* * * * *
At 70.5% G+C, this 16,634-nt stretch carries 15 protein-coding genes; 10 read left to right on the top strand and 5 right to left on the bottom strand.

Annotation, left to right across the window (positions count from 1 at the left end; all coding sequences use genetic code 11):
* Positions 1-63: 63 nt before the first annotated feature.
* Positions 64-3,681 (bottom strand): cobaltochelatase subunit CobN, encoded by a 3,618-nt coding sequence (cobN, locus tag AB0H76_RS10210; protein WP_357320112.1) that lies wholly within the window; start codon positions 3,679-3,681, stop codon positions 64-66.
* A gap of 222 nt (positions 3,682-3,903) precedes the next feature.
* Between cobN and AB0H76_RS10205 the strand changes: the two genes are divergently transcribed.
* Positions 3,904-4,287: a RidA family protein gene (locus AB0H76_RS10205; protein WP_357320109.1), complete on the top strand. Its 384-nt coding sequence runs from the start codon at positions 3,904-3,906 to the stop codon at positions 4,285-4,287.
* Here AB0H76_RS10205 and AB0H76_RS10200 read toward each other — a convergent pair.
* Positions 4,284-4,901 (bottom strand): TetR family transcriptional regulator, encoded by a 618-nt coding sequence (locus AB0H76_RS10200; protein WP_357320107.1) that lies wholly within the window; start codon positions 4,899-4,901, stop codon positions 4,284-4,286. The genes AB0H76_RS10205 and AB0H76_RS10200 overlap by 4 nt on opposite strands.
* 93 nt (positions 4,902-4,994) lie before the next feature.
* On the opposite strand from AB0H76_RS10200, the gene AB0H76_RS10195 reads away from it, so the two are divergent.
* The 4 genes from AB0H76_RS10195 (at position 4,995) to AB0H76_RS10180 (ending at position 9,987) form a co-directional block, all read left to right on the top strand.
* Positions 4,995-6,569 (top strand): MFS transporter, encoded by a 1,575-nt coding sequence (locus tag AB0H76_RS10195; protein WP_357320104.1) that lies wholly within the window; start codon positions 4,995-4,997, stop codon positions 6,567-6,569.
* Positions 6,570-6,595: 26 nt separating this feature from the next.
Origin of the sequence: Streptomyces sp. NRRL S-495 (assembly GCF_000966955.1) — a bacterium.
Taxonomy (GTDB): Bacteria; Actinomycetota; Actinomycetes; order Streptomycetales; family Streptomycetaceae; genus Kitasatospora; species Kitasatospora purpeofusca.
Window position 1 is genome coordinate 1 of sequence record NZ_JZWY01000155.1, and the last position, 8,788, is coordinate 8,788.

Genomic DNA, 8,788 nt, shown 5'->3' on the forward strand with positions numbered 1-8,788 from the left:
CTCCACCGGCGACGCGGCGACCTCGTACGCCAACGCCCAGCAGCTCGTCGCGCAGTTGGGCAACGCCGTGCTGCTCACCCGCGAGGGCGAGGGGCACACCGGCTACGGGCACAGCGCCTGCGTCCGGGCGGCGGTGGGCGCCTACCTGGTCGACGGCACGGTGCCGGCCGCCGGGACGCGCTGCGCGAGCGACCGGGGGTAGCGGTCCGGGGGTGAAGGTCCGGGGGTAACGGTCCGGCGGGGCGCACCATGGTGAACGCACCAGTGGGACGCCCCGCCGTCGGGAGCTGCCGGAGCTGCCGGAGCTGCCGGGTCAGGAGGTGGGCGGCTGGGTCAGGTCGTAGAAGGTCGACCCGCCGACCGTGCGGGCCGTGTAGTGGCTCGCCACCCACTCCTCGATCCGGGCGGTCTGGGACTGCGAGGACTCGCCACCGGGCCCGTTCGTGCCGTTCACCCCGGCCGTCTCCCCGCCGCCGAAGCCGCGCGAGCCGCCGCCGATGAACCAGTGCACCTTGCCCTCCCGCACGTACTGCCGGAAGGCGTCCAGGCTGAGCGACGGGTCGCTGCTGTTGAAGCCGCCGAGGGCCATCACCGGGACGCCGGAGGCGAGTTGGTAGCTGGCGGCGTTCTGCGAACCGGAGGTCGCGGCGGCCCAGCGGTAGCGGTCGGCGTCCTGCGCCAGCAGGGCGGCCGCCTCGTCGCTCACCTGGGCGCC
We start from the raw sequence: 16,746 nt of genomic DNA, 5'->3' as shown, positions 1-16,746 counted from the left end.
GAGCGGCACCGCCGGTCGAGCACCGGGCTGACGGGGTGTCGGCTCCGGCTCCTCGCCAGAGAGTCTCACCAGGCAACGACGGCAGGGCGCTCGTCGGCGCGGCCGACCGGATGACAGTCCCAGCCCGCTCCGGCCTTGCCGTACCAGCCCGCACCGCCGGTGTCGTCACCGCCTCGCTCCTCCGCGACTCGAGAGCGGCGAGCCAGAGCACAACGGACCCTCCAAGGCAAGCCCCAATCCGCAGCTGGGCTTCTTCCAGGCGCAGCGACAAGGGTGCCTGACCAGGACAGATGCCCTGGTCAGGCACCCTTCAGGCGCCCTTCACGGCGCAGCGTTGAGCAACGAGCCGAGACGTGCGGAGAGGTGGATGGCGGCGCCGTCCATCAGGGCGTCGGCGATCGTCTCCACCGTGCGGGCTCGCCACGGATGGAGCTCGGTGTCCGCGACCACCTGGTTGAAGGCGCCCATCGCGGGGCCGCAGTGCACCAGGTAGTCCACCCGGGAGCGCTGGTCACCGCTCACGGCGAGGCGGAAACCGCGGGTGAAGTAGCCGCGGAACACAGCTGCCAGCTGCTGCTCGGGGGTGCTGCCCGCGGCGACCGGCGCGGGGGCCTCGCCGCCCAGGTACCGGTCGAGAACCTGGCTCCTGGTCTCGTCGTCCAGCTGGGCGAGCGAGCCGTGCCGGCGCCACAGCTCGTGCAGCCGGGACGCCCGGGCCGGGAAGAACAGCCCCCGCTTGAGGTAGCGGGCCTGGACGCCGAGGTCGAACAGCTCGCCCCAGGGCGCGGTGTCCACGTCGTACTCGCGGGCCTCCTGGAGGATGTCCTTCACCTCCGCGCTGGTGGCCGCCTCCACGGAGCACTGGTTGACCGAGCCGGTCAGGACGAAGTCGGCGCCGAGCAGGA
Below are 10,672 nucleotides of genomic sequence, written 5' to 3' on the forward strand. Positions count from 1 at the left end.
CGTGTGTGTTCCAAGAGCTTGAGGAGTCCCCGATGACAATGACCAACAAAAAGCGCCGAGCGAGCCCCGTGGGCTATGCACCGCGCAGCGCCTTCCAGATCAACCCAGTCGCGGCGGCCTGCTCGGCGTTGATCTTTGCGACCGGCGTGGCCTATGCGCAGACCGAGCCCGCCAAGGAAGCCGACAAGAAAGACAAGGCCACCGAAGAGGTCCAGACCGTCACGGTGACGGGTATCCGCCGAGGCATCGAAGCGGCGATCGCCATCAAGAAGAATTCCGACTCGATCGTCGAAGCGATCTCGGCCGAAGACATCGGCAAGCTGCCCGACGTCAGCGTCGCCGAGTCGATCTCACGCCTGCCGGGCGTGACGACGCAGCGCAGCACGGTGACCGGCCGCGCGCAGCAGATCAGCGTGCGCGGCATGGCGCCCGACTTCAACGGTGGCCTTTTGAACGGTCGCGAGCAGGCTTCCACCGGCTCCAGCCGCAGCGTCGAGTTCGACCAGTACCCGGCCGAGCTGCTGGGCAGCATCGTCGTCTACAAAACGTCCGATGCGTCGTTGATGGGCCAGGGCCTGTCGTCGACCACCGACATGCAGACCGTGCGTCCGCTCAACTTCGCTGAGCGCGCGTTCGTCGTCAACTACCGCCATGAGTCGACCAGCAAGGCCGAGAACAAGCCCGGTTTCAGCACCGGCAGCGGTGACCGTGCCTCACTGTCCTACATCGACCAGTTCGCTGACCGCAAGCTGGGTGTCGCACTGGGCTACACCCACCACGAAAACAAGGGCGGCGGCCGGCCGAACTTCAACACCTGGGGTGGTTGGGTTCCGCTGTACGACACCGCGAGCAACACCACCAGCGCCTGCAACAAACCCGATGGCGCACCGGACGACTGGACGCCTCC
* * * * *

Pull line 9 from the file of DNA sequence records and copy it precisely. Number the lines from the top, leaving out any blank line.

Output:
* Positions 4,284-4,901 (bottom strand): TetR family transcriptional regulator, encoded by a 618-nt coding sequence (locus AB0H76_RS10200; protein WP_357320107.1) that lies wholly within the window; start codon positions 4,899-4,901, stop codon positions 4,284-4,286. The genes AB0H76_RS10205 and AB0H76_RS10200 overlap by 4 nt on opposite strands.